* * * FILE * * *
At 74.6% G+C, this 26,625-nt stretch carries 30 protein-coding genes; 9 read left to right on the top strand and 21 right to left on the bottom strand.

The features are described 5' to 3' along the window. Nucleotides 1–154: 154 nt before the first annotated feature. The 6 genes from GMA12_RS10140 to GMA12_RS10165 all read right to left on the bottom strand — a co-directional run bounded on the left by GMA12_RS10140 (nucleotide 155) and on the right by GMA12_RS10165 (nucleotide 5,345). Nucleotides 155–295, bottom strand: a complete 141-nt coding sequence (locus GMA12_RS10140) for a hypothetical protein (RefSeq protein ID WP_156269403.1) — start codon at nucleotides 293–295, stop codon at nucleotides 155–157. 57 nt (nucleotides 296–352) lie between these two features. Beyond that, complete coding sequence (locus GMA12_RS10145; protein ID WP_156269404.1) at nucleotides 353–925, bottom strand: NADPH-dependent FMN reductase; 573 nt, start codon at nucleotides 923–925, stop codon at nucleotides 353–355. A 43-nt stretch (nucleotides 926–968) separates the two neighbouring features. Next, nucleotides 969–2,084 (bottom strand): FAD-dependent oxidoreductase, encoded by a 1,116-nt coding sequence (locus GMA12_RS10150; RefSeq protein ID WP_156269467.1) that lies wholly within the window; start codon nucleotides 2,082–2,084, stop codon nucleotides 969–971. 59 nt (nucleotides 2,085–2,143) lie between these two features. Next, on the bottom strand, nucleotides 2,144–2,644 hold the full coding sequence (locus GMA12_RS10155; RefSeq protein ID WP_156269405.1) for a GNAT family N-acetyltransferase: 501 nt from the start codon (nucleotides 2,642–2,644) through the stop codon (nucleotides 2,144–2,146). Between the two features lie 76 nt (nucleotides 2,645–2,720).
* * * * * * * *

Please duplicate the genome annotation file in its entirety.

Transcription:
At 74.6% G+C, this 26,625-nt stretch carries 30 protein-coding genes; 9 read left to right on the top strand and 21 right to left on the bottom strand.

The features are described 5' to 3' along the window. Nucleotides 1–154: 154 nt before the first annotated feature. The 6 genes from GMA12_RS10140 to GMA12_RS10165 all read right to left on the bottom strand — a co-directional run bounded on the left by GMA12_RS10140 (nucleotide 155) and on the right by GMA12_RS10165 (nucleotide 5,345). Nucleotides 155–295, bottom strand: a complete 141-nt coding sequence (locus GMA12_RS10140) for a hypothetical protein (RefSeq protein ID WP_156269403.1) — start codon at nucleotides 293–295, stop codon at nucleotides 155–157. 57 nt (nucleotides 296–352) lie between these two features. Beyond that, complete coding sequence (locus GMA12_RS10145; protein ID WP_156269404.1) at nucleotides 353–925, bottom strand: NADPH-dependent FMN reductase; 573 nt, start codon at nucleotides 923–925, stop codon at nucleotides 353–355. A 43-nt stretch (nucleotides 926–968) separates the two neighbouring features. Next, nucleotides 969–2,084 (bottom strand): FAD-dependent oxidoreductase, encoded by a 1,116-nt coding sequence (locus GMA12_RS10150; RefSeq protein ID WP_156269467.1) that lies wholly within the window; start codon nucleotides 2,082–2,084, stop codon nucleotides 969–971. 59 nt (nucleotides 2,085–2,143) lie between these two features. Next, on the bottom strand, nucleotides 2,144–2,644 hold the full coding sequence (locus GMA12_RS10155; RefSeq protein ID WP_156269405.1) for a GNAT family N-acetyltransferase: 501 nt from the start codon (nucleotides 2,642–2,644) through the stop codon (nucleotides 2,144–2,146). Between the two features lie 76 nt (nucleotides 2,645–2,720).